The Starry Night, 129

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11/20/2014. Tonight, I opened the show with M52 and its neighbor the Bubble Nebula, then returned to M33 for a more carefully composed image. Weather permitting, I wanted six hours of the galaxy to see what lies beyond its bright spiral arms. The weather did not permit. The sky hazed over and contrast suffered after only a couple of hours. Practice, mister, practice. (Yes, I can combine the finished images from the first and second sessions, and the result does reveal additional spiral structure; but it's not especially lovely; the crop required by the first session's near miss makes a mess.)

Here's M52 and the Bubble Nebula, the full-sized field, downsized for the web:


m52 full

M52 & the Bubble Nebula
48x180s (2h 21m total)
Click the image for a better look.


While passing time on the computer waiting for the M52 process to complete, I found a book on eBay. Will tell all about it on Christmas morning.


11/22/2014. So I took another night's worth of exposures of M33. High, thin clouds moved over throughout the night, and I culled several low-contrast subs. The STV stayed dead on its guide star through it all and stayed pixel-perfect all the way down through the trees. I had PixInsight work with the best 100 subs from the second and third sessions, then did my best to bring out plenty of detail in M33 while respecting its low surface brightness, that soft "mound of light" impression it makes in the eyepiece. For one thing, I think it's important to make sure the bright stars in the foreground are significantly brighter than anything in the galaxy. View the image outside the page if you can (right-click, view image) to see it at its best. Here you go:



100x180s (5h 00m total)
Time to process the stack: 5:14:39.
Click the image...


For both images above, I used PixInsight's range selection tool to mask stars and bright features and applied aggressive noise reduction (and saturation reduction) to the sky. Hardware was the usual recent kit (6D, 10-inch F4 Newtonian, Mach1GTO, Baader MPCC-III corrector) with no surprises in the camera settings either (iso 1600, RAW, daylight balance, no in-camera noise control or highlight protection).

Add to the To Do List: experiment with longer subs; you don't know, really, what the sky will allow or what is optimal and how much noise the 6D will generate in five or ten minute exposures. For any given total exposure time, longer subs cut processing time dramatically. People use such DSLR exposures to good effect, and since you're always averaging dozens of frames, image quality may not suffer. It's worth knowing how the camera will behave under darker skies that will encourage long subs. And subs of that length would permit good narrow band imaging, too (O-III for the unmodified 6D, O-III and H-a for the modded 50D). Play a bit with some extreme ISO stacks, also. What happens, for example, if you stack 50, 10-second exposures at ISO 12,800?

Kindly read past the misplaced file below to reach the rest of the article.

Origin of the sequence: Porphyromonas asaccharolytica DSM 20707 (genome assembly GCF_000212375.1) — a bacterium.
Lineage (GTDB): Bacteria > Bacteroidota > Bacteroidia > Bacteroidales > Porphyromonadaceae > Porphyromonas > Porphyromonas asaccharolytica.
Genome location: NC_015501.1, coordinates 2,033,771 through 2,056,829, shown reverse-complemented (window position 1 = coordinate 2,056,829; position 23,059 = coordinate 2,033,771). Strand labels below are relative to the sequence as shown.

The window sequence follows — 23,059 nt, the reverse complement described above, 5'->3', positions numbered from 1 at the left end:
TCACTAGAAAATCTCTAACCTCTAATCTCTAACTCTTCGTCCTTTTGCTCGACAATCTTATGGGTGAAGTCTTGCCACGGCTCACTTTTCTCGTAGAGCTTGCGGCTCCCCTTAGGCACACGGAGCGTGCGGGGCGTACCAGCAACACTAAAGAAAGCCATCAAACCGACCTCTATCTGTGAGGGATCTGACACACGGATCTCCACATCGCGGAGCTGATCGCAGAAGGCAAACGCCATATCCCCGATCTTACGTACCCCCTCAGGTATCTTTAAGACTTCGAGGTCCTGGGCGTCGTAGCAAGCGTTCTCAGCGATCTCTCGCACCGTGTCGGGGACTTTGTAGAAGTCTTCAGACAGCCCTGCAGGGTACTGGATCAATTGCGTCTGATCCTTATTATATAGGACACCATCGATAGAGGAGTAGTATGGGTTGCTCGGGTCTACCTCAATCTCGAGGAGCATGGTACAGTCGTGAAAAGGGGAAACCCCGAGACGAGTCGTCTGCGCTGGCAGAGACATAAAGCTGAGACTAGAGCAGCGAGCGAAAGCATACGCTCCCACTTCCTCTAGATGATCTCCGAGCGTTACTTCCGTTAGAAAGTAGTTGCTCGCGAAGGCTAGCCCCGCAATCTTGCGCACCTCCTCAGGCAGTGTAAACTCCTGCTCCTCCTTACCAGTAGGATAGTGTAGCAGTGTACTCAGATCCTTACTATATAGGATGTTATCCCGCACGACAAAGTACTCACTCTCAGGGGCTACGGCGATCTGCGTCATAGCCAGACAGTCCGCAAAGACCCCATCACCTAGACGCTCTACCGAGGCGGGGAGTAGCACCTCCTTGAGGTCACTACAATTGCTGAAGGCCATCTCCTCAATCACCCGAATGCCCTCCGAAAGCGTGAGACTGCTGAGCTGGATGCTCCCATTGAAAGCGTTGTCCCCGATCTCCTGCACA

In other news, the RV survived its brush with winter weather. I put off winterizing it in anticipation of December stargazing. Ice stalagtites dripped from the faucets yesterday morning (consecutive lows of 15° and 22°) and the water pump would not pump for some time, but by mid afternoon, warm air (upper 40's) cured all. Considering my intentions with the camper, I'll need to handle cold weather more gracefully than this, but it's good to know that freezing isn't instant death for the water lines. Also, I found that the supply line to the pump from the main reservoir is easy to access. I'll add some insulation there and think about routing it farther from the outside wall. I might need to find a way to allow cabin air to warm the water storage tank rather than letting outside temperatures rule uncontested. That said, I am also sure that the RV can be used very effectively without the luxury of running water. A decent sleeping bag and a few water carriers are on the shopping list before cold weather, high-altitude, Out West, In The Dark, proper stargazing becomes the order of the day. Brainstorming what needs to be squirreled away to keep such jaunts fun is my current version of counting sheep.



Except where noted, deep-sky photos are made with an SBIG ST2000XM CCD behind a 10-inch Astro-Tech Ritchey-Chretien carried on an Astro-Physics Mach1GTO. The CCD is equipped with Baader LRGB and 7nm H-a filters. The internal guide chip of the CCD most often keeps the OTA pointed in the right direction (I'll let you know when a Meade DSI and a separate OAG or guidescope takes its place). Camera control and guiding are handled by Maxim DL 5.12. The stock focuser on the AT10RC has been augmented with Robofocus 3.0.9 using adapters turned on the lathe downstairs. Maxim performs image calibration, alignment, and stacking; Photoshop CS4 and FocusMagic 3.0.2 take it from there. Gradient Xterminator by Russell Croman and Astronomy Tools by Noel Carboni see their share of work, too. Beginning in May 2013, PixInsight has taken over some of the heavy lifting for transfer function modification and deconvolution.


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                   © 2014, David Cortner